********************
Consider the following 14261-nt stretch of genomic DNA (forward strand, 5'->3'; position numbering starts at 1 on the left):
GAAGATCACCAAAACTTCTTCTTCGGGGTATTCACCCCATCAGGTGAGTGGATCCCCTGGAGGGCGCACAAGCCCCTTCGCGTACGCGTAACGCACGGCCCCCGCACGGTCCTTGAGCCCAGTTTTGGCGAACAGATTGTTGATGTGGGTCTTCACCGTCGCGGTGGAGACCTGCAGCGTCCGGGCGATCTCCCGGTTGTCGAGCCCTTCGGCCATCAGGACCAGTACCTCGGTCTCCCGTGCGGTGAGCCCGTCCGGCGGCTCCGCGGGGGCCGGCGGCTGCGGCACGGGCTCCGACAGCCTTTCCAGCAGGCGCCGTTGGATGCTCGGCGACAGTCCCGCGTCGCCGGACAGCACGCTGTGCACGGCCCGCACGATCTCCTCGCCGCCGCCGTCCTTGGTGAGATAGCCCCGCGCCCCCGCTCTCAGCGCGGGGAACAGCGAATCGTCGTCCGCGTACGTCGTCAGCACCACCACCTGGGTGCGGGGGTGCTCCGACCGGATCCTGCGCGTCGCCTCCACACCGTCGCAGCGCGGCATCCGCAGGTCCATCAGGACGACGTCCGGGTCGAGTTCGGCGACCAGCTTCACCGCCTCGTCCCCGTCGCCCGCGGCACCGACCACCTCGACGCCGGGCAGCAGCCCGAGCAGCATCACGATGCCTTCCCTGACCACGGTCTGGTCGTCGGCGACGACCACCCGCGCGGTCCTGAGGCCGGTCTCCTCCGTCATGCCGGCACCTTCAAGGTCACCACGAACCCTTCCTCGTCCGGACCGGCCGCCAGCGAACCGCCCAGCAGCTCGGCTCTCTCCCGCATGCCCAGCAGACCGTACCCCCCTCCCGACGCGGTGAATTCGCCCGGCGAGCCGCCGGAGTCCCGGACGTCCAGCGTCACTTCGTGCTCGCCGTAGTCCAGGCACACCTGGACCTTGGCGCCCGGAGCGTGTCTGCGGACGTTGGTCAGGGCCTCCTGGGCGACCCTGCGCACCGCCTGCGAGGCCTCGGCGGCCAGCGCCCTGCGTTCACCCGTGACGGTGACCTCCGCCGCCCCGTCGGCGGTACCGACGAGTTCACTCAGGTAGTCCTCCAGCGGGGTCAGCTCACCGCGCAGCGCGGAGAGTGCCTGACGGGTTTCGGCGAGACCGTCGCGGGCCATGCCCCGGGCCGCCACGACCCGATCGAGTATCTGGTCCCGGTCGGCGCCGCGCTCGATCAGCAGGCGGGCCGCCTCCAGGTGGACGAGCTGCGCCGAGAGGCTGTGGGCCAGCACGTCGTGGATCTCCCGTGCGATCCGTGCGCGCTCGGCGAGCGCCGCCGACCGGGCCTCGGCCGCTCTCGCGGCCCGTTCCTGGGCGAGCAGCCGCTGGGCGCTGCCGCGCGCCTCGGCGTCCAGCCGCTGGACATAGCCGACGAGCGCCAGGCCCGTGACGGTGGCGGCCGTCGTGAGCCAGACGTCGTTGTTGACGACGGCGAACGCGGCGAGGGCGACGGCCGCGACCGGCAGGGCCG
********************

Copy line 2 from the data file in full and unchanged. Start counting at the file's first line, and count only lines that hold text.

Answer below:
GAAGATCACCAAAACTTCTTCTTCGGGGTATTCACCCCATCAGGTGAGTGGATCCCCTGGAGGGCGCACAAGCCCCTTCGCGTACGCGTAACGCACGGCCCCCGCACGGTCCTTGAGCCCAGTTTTGGCGAACAGATTGTTGATGTGGGTCTTCACCGTCGCGGTGGAGACCTGCAGCGTCCGGGCGATCTCCCGGTTGTCGAGCCCTTCGGCCATCAGGACCAGTACCTCGGTCTCCCGTGCGGTGAGCCCGTCCGGCGGCTCCGCGGGGGCCGGCGGCTGCGGCACGGGCTCCGACAGCCTTTCCAGCAGGCGCCGTTGGATGCTCGGCGACAGTCCCGCGTCGCCGGACAGCACGCTGTGCACGGCCCGCACGATCTCCTCGCCGCCGCCGTCCTTGGTGAGATAGCCCCGCGCCCCCGCTCTCAGCGCGGGGAACAGCGAATCGTCGTCCGCGTACGTCGTCAGCACCACCACCTGGGTGCGGGGGTGCTCCGACCGGATCCTGCGCGTCGCCTCCACACCGTCGCAGCGCGGCATCCGCAGGTCCATCAGGACGACGTCCGGGTCGAGTTCGGCGACCAGCTTCACCGCCTCGTCCCCGTCGCCCGCGGCACCGACCACCTCGACGCCGGGCAGCAGCCCGAGCAGCATCACGATGCCTTCCCTGACCACGGTCTGGTCGTCGGCGACGACCACCCGCGCGGTCCTGAGGCCGGTCTCCTCCGTCATGCCGGCACCTTCAAGGTCACCACGAACCCTTCCTCGTCCGGACCGGCCGCCAGCGAACCGCCCAGCAGCTCGGCTCTCTCCCGCATGCCCAGCAGACCGTACCCCCCTCCCGACGCGGTGAATTCGCCCGGCGAGCCGCCGGAGTCCCGGACGTCCAGCGTCACTTCGTGCTCGCCGTAGTCCAGGCACACCTGGACCTTGGCGCCCGGAGCGTGTCTGCGGACGTTGGTCAGGGCCTCCTGGGCGACCCTGCGCACCGCCTGCGAGGCCTCGGCGGCCAGCGCCCTGCGTTCACCCGTGACGGTGACCTCCGCCGCCCCGTCGGCGGTACCGACGAGTTCACTCAGGTAGTCCTCCAGCGGGGTCAGCTCACCGCGCAGCGCGGAGAGTGCCTGACGGGTTTCGGCGAGACCGTCGCGGGCCATGCCCCGGGCCGCCACGACCCGATCGAGTATCTGGTCCCGGTCGGCGCCGCGCTCGATCAGCAGGCGGGCCGCCTCCAGGTGGACGAGCTGCGCCGAGAGGCTGTGGGCCAGCACGTCGTGGATCTCCCGTGCGATCCGTGCGCGCTCGGCGAGCGCCGCCGACCGGGCCTCGGCCGCTCTCGCGGCCCGTTCCTGGGCGAGCAGCCGCTGGGCGCTGCCGCGCGCCTCGGCGTCCAGCCGCTGGACATAGCCGACGAGCGCCAGGCCCGTGACGGTGGCGGCCGTCGTGAGCCAGACGTCGTTGTTGACGACGGCGAACGCGGCGAGGGCGACGGCCGCGACCGGCAGGGCCG